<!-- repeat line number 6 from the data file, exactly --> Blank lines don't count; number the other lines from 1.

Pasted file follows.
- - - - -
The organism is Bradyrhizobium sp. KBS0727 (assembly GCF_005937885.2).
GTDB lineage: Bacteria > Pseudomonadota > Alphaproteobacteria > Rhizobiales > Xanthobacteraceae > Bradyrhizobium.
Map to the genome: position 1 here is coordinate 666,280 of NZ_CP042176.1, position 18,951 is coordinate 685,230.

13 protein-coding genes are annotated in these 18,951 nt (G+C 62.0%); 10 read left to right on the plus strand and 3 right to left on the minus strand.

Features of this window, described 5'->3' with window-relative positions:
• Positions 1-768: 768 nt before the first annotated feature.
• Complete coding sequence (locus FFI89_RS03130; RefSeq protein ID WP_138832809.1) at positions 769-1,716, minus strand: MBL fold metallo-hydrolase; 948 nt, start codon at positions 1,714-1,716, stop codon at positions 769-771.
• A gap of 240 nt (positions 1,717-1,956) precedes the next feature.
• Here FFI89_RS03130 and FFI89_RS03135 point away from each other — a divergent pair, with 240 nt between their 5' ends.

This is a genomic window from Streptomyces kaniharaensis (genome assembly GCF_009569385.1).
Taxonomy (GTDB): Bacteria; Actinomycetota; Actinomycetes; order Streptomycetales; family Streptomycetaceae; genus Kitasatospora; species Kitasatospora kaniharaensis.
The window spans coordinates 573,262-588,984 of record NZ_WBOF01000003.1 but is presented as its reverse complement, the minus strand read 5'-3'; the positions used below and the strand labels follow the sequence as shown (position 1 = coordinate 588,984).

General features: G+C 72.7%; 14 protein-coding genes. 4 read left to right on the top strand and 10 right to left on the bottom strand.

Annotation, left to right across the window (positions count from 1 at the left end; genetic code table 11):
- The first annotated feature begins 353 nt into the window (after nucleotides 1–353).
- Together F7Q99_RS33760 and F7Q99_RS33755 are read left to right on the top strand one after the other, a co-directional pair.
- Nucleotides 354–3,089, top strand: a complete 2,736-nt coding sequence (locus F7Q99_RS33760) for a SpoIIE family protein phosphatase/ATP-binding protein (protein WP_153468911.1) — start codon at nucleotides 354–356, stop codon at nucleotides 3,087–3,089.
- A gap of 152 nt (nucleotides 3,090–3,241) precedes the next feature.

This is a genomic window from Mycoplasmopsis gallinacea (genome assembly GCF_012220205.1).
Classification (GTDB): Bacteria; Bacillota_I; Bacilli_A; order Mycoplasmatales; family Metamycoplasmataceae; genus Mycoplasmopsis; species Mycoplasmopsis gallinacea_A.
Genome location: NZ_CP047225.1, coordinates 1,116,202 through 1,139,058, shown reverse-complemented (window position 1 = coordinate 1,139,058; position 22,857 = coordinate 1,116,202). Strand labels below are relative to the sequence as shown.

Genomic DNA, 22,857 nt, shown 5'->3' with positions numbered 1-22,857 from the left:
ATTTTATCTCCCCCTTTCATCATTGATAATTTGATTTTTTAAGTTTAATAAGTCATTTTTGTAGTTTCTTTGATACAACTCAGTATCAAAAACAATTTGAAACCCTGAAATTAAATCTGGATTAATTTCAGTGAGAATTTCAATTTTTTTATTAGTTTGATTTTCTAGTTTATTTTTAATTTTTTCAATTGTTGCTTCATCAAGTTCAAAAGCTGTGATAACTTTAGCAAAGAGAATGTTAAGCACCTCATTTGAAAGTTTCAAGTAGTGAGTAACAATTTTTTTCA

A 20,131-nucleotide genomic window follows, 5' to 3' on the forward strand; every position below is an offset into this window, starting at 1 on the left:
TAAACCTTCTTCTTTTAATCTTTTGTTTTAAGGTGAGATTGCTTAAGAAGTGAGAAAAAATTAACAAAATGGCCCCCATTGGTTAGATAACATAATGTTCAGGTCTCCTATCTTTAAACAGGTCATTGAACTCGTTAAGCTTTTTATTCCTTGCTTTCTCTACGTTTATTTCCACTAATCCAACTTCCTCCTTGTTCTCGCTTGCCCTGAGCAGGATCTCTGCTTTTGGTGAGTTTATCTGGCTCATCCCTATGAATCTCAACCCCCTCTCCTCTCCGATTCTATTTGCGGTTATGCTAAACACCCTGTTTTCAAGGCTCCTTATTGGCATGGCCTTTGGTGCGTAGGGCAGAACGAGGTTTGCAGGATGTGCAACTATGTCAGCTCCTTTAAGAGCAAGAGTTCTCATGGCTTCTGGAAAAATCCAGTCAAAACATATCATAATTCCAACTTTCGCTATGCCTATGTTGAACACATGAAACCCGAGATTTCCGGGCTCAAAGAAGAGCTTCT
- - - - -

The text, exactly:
• Positions 1-768: 768 nt before the first annotated feature.